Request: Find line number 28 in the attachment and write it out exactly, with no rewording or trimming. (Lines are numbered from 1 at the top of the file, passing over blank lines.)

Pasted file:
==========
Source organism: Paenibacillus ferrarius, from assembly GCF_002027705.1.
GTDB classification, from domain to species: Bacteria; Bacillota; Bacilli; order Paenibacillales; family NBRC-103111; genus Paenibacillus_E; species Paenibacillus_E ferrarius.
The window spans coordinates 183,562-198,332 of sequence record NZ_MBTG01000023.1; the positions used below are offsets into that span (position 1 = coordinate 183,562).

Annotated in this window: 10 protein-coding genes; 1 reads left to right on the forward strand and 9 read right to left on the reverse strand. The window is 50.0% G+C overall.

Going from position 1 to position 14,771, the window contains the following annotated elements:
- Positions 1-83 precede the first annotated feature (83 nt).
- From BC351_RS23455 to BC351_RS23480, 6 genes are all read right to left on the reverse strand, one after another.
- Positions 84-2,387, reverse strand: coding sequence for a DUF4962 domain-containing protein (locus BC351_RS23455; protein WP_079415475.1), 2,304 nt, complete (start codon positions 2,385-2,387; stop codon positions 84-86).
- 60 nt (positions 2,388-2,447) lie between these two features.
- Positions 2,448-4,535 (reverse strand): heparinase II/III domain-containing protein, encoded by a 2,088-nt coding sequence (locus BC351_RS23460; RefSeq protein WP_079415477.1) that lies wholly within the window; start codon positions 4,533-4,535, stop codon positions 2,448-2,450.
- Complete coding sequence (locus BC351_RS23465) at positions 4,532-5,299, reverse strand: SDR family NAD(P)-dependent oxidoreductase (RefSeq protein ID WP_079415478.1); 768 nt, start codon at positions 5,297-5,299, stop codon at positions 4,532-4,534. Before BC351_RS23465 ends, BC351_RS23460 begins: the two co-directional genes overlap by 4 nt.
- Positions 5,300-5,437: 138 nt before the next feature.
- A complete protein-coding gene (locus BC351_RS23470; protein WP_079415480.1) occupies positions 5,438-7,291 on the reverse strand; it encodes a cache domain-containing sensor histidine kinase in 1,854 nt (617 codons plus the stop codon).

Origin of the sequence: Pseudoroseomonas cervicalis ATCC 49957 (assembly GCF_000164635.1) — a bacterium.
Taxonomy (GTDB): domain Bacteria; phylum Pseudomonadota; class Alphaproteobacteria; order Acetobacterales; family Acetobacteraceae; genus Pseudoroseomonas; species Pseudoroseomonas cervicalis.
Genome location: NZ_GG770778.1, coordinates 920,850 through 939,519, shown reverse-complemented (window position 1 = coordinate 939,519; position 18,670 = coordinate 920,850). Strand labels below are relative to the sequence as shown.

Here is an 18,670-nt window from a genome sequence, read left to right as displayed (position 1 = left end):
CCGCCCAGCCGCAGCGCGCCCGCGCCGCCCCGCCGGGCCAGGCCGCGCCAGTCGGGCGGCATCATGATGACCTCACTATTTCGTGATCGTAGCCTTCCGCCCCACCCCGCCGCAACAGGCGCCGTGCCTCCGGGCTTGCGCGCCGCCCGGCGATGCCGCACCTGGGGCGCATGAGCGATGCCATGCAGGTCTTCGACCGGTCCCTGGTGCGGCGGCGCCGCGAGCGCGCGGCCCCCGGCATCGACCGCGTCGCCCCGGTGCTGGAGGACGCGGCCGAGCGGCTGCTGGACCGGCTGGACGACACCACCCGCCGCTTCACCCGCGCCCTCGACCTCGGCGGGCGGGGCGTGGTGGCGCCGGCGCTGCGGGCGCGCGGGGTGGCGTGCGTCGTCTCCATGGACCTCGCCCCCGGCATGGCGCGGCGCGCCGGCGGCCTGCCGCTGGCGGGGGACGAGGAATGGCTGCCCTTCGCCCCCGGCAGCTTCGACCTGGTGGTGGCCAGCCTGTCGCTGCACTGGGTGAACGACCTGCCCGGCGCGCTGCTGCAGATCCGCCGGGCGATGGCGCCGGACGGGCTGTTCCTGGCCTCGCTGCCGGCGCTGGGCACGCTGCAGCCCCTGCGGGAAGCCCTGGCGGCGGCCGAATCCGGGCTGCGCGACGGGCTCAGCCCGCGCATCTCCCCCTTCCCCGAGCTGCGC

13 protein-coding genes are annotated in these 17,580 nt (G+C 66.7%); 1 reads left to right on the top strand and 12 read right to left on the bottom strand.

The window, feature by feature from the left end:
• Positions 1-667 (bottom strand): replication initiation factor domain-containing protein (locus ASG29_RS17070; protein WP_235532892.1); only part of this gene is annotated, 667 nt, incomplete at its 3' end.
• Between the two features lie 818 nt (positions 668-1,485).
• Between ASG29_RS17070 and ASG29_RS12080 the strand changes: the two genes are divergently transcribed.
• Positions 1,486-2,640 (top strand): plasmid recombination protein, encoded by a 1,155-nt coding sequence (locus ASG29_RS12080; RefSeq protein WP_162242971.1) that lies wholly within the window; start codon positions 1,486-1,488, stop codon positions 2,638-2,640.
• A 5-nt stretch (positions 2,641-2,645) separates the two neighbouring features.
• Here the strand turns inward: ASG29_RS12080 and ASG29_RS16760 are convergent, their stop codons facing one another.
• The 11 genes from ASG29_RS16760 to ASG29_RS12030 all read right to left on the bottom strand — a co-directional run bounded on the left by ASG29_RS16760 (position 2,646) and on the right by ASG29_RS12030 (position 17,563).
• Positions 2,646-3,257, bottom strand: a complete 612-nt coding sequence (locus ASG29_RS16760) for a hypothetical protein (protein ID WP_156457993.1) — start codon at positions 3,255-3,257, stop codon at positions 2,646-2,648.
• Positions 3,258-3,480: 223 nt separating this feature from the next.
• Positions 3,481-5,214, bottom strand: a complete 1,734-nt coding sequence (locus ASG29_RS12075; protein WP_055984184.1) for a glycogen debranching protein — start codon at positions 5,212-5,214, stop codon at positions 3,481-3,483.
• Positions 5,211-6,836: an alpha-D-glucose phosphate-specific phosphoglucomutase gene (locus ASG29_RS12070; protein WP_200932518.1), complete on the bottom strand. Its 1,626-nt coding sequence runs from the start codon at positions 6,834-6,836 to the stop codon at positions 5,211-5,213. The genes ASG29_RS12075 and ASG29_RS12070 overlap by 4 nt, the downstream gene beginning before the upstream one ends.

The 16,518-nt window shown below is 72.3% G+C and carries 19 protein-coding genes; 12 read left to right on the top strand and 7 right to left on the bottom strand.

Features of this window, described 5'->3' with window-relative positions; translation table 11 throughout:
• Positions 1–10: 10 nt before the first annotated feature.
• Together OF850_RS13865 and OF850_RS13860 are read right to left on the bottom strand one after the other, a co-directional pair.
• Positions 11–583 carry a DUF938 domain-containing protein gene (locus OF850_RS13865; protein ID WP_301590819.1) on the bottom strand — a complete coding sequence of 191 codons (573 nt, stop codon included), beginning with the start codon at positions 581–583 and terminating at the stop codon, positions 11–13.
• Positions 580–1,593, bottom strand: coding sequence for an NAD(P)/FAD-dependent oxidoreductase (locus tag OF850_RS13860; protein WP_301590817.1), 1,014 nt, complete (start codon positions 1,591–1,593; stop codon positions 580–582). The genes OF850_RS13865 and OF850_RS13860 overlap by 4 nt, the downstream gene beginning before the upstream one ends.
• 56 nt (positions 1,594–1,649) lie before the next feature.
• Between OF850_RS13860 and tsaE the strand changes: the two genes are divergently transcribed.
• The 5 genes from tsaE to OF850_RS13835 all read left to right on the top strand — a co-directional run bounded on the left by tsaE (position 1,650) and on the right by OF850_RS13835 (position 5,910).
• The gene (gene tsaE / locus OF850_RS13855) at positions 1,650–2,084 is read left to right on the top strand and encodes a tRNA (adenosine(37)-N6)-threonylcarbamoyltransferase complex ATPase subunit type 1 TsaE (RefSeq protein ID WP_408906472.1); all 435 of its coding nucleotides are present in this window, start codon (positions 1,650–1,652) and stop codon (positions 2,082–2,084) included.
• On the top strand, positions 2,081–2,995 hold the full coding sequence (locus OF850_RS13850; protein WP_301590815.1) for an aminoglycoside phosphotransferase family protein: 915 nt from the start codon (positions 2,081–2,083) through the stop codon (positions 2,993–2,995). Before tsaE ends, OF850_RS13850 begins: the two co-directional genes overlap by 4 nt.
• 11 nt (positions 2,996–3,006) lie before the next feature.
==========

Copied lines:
• Positions 2,646-3,257, bottom strand: a complete 612-nt coding sequence (locus ASG29_RS16760) for a hypothetical protein (protein ID WP_156457993.1) — start codon at positions 3,255-3,257, stop codon at positions 2,646-2,648.